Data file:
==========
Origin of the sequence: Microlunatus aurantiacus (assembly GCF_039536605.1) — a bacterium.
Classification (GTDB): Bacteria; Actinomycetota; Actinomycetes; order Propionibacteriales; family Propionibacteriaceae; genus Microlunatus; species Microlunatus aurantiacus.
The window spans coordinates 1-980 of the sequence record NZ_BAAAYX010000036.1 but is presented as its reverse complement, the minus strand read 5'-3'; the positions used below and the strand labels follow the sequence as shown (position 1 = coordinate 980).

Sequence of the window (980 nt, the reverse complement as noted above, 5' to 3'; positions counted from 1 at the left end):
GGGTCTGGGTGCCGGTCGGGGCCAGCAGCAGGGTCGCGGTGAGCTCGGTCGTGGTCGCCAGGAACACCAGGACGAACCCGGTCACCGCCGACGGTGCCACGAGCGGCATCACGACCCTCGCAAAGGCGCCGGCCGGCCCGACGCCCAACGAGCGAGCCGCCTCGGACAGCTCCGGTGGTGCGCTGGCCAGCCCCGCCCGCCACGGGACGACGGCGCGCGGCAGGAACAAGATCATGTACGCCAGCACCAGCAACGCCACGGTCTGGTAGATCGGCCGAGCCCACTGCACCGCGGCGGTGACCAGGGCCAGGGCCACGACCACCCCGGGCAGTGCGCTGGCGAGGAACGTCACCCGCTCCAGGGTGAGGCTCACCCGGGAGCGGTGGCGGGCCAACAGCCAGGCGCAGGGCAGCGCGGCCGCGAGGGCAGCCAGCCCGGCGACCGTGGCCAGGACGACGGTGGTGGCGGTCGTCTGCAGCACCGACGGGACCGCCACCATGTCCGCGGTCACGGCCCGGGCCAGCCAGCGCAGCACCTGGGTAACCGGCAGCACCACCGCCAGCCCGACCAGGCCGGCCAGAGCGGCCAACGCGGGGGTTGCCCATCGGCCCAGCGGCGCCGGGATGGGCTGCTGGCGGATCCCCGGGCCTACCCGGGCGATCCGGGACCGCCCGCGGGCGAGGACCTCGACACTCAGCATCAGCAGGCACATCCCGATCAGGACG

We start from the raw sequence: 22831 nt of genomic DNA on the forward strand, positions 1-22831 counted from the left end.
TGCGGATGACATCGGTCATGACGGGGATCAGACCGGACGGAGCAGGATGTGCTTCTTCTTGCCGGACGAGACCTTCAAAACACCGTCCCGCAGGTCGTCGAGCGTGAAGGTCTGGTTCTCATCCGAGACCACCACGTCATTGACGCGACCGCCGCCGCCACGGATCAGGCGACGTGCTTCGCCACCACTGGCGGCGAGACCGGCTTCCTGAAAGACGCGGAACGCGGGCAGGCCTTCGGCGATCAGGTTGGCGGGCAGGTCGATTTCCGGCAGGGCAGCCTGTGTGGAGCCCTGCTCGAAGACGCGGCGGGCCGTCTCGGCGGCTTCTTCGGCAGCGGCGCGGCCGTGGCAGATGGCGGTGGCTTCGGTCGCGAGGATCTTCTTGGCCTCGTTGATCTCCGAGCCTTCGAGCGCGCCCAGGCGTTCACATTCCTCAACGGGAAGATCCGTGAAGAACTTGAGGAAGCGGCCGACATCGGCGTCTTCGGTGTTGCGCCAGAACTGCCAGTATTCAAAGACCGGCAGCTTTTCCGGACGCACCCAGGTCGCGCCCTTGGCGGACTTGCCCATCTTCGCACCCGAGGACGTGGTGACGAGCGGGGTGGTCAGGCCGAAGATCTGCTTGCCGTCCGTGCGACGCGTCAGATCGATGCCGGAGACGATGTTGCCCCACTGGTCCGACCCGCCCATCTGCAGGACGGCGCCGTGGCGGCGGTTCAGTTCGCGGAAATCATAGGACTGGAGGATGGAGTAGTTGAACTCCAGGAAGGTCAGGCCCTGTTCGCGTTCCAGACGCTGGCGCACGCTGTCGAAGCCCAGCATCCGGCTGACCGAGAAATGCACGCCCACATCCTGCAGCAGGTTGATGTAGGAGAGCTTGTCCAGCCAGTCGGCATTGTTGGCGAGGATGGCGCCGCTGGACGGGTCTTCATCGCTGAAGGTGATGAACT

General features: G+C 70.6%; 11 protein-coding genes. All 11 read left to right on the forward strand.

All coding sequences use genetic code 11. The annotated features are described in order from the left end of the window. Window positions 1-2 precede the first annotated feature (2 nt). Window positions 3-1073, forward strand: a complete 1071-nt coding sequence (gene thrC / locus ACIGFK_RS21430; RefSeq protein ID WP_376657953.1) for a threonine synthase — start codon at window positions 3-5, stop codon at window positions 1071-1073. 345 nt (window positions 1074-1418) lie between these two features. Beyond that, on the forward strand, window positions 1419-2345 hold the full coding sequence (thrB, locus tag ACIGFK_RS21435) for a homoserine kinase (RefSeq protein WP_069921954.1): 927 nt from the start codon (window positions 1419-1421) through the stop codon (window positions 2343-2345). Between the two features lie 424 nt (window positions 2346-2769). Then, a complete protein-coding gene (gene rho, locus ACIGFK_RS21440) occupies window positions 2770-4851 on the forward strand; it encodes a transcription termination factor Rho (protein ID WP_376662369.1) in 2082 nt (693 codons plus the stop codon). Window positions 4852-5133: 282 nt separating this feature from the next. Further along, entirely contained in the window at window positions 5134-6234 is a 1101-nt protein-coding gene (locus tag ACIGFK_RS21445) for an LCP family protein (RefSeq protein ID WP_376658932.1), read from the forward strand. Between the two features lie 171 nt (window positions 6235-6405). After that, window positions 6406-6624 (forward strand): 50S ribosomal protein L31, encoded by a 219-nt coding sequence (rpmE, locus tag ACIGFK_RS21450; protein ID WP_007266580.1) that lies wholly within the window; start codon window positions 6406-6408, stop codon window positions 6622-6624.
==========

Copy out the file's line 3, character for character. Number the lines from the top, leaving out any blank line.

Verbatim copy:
The window spans coordinates 1-980 of the sequence record NZ_BAAAYX010000036.1 but is presented as its reverse complement, the minus strand read 5'-3'; the positions used below and the strand labels follow the sequence as shown (position 1 = coordinate 980).